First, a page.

Jason M. Fletcher
Two interrelated advances in genetics have occurred which have ushered in the growing field of genoeconomics. The first is a rapid expansion of so-called big data featuring genetic information collected from large population–based samples. The second is enhancements to computational and predictive power to aggregate small genetic effects across the genome into single summary measures called polygenic scores (PGSs). Together, these advances will be incorporated broadly with economic research, with strong possibilities for new insights and methodological techniques.
Susan Averett and Jennifer Kohn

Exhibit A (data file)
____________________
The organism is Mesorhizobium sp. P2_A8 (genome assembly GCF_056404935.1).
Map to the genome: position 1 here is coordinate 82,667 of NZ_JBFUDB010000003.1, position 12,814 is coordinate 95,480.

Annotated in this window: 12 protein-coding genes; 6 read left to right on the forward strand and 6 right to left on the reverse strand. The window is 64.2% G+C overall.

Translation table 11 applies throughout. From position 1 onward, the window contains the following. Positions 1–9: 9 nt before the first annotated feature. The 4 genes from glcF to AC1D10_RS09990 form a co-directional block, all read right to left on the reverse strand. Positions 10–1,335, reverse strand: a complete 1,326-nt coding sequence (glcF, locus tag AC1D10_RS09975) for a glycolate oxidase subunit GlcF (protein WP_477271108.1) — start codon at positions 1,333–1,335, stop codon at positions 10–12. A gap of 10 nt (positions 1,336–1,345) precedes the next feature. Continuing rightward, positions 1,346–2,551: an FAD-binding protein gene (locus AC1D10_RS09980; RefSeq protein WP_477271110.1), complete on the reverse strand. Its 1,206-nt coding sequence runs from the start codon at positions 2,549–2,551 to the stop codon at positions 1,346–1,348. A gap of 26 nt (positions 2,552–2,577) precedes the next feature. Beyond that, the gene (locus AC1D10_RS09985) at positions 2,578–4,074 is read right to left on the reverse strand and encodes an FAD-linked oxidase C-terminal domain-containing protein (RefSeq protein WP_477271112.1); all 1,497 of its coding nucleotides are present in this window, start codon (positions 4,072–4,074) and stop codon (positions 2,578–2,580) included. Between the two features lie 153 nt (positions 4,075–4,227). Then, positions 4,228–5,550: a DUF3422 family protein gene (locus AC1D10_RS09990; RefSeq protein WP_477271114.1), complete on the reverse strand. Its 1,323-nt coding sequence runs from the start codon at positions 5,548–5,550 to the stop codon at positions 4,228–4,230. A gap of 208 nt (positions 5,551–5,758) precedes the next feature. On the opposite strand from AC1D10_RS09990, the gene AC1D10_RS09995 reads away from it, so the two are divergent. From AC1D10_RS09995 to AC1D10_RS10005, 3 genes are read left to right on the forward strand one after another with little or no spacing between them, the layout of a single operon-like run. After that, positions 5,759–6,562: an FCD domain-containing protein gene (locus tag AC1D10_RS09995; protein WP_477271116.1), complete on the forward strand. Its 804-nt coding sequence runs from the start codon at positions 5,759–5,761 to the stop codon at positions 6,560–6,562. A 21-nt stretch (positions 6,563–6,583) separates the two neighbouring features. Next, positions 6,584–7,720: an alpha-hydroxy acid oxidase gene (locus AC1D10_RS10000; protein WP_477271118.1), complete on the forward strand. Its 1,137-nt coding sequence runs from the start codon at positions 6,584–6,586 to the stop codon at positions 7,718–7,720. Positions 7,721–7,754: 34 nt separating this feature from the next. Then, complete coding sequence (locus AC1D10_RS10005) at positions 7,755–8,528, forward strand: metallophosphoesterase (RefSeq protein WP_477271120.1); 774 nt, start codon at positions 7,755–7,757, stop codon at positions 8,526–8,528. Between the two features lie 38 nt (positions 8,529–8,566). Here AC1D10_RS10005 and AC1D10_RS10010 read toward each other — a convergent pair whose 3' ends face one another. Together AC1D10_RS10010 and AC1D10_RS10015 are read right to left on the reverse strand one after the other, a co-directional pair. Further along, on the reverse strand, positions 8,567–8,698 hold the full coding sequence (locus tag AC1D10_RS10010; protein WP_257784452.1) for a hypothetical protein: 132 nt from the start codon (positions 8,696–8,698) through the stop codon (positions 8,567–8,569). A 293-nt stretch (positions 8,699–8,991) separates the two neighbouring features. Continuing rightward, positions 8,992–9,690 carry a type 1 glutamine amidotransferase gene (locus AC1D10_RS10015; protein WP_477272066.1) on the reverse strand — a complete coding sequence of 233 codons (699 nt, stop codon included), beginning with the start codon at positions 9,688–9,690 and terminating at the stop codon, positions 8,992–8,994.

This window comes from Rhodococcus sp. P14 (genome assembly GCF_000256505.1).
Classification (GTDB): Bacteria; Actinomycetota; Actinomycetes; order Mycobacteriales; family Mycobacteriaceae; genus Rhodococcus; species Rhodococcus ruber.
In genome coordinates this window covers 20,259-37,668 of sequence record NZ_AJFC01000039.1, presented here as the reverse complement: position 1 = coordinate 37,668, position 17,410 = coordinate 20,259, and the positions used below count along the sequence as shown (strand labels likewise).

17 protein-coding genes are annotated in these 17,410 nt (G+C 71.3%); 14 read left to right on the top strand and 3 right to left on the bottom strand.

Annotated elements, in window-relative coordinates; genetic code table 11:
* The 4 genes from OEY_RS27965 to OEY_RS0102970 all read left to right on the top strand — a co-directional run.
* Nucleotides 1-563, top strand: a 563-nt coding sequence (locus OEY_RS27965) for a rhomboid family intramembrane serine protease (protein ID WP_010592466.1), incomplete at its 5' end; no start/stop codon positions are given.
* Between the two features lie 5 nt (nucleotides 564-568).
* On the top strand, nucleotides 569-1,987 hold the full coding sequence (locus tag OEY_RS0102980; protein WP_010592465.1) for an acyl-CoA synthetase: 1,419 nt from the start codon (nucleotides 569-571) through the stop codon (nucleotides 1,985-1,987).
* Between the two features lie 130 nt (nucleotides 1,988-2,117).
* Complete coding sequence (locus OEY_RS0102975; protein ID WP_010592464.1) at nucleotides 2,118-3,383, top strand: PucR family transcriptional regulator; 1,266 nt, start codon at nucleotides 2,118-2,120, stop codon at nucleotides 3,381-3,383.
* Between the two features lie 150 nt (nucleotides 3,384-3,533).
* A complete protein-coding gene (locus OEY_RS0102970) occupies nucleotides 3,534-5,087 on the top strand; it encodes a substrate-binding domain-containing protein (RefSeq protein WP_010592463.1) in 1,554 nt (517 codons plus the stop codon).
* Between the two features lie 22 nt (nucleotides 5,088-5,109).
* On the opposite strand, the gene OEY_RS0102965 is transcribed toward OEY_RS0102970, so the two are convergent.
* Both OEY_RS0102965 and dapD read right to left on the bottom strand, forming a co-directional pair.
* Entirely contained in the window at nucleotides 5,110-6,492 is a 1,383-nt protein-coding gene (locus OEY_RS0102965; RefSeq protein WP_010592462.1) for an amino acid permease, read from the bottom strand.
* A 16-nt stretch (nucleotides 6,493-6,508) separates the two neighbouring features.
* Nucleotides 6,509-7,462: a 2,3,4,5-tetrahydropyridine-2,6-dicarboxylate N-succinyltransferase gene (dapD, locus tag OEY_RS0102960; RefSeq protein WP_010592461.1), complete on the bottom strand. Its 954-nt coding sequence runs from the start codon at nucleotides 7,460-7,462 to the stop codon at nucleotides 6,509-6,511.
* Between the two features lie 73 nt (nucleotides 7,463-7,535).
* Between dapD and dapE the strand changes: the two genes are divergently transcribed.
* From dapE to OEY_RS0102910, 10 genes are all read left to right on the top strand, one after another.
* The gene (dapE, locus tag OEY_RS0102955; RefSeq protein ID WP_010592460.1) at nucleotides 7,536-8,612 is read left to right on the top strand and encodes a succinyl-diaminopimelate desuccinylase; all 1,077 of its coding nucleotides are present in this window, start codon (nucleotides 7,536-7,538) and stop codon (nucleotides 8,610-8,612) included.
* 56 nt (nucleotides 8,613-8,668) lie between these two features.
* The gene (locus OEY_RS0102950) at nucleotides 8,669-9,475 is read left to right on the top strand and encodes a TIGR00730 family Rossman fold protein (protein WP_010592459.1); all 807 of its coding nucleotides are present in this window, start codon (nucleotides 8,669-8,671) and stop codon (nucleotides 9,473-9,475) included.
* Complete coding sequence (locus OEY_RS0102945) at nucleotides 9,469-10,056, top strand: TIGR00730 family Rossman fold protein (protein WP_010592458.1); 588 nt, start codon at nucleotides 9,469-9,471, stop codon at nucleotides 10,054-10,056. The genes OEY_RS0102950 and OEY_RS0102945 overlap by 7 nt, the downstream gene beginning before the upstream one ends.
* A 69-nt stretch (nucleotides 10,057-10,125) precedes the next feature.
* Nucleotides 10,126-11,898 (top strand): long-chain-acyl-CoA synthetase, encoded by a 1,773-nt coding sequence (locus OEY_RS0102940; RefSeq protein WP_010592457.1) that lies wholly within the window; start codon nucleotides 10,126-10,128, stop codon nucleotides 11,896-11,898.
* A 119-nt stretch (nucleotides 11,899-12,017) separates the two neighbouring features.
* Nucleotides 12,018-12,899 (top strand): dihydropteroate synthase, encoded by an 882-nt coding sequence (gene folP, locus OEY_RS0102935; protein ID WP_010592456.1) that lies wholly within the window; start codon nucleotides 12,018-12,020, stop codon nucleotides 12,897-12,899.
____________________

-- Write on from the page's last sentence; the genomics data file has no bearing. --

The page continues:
An individual’s health is produced in large part by family investments that start before birth and continue to the end of life. The health of an individual is intertwined with practically every economic decision including education, marriage, fertility, labor market, and investments. These outcomes in turn affect income and wealth and hence have implications for intergenerational transfer of economic advantage or disadvantage. A rich body of theoretical and empirical work considers the role of the family in health production over the life cycle and the role of health in household economic decisions. This literature starts by considering family inputs regarding health at birth, then moves through adolescence and midlife, where relationship decisions affect health. After midlife, health, particularly the health of family members, becomes an input into retirement and investment decisions. The literature on family and health showcases economists’ skills in modeling complex family dynamics, deriving theoretical predictions, and using clever econometric strategies to identify causal effects.